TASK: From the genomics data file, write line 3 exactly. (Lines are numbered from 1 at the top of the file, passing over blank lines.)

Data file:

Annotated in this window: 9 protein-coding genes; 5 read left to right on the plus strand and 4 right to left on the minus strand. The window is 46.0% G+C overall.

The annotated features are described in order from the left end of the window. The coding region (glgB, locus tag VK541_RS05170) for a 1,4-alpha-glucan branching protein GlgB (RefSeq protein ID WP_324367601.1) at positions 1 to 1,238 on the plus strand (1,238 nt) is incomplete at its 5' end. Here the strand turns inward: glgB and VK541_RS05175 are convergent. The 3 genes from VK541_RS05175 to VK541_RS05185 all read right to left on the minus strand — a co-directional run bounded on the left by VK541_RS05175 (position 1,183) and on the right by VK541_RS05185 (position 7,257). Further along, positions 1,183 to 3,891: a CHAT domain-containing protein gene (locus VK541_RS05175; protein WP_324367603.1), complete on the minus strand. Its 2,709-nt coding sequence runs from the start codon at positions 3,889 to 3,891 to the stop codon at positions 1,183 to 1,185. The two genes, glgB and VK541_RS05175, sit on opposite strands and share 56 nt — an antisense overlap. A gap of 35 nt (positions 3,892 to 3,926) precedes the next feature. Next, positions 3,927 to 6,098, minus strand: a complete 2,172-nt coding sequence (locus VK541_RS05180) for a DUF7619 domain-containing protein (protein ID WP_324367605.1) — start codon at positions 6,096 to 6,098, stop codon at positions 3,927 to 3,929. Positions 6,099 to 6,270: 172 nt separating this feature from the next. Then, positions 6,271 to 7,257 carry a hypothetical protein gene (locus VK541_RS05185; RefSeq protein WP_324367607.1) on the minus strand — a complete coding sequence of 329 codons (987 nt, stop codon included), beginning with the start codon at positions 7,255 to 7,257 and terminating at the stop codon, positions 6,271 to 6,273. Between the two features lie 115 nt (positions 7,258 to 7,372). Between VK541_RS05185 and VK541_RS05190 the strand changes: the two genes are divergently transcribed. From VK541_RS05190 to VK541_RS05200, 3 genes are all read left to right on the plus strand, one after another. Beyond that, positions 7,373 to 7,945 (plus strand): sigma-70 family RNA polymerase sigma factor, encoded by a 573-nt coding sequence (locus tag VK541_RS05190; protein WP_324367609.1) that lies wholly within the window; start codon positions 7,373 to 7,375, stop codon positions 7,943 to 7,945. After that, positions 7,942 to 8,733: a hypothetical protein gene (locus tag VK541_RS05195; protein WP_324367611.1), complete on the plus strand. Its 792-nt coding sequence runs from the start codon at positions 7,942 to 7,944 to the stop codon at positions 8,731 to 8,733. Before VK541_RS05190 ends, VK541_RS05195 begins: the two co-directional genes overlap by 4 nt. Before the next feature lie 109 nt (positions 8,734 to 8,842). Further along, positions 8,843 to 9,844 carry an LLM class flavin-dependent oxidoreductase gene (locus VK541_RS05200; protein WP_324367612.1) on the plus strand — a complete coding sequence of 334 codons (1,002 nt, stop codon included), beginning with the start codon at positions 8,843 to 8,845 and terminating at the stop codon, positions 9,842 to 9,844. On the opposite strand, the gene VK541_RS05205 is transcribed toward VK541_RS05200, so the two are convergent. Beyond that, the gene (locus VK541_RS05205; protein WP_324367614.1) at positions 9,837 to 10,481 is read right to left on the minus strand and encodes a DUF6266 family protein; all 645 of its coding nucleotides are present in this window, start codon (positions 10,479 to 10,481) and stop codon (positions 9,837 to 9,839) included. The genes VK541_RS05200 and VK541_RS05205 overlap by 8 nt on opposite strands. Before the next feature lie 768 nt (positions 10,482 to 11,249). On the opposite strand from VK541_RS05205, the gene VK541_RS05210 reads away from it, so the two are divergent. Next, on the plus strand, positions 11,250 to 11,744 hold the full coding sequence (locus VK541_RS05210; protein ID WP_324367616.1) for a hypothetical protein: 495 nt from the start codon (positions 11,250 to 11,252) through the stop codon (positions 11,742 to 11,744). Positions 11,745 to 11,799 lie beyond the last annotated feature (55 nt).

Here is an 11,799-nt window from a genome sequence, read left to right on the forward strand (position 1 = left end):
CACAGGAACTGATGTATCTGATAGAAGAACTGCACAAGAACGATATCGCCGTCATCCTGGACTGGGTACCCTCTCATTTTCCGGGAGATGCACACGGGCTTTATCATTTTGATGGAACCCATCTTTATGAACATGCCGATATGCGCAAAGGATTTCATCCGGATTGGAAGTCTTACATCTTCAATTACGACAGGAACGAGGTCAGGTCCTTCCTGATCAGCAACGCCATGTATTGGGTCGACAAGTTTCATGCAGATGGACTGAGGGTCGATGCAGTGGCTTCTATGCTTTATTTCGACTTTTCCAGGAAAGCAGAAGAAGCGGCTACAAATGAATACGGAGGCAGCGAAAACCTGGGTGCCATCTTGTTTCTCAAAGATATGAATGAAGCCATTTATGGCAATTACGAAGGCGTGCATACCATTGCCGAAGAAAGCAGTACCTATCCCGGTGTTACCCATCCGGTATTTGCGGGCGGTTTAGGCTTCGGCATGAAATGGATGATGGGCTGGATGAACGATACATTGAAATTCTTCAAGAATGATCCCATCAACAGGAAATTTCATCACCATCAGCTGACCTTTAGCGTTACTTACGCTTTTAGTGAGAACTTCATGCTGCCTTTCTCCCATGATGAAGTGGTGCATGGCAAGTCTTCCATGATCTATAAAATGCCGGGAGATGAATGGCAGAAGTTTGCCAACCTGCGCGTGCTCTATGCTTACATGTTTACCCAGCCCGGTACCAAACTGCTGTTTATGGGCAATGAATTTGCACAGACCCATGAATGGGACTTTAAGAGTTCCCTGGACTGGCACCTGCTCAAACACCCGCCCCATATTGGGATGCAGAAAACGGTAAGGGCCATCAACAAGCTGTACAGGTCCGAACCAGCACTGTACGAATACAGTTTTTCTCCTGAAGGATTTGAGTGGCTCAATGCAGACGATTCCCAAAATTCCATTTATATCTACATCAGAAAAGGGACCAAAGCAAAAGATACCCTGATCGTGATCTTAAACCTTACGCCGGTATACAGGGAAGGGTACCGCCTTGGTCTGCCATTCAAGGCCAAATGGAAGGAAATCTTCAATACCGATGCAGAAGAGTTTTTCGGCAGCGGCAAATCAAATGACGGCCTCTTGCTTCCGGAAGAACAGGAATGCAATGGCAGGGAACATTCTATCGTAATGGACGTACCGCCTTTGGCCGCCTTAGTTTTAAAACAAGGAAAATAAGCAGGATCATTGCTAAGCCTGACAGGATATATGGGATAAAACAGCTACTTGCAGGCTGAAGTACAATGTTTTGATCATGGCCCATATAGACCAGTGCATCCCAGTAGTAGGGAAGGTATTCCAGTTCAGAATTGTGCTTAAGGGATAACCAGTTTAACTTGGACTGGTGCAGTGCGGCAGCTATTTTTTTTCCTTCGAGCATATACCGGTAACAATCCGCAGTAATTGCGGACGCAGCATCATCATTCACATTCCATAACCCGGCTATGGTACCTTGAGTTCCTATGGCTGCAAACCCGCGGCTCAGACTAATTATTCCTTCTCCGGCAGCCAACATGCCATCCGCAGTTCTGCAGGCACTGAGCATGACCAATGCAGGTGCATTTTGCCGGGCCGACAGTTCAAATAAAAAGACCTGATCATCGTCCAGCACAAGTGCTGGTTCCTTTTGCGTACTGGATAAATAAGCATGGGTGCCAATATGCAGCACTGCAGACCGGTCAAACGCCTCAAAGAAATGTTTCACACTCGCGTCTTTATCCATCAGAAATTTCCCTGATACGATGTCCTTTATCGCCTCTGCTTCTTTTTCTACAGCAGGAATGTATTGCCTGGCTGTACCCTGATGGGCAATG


Here is an 11,799-nt window from a genome sequence, read left to right on the forward strand (position 1 = left end):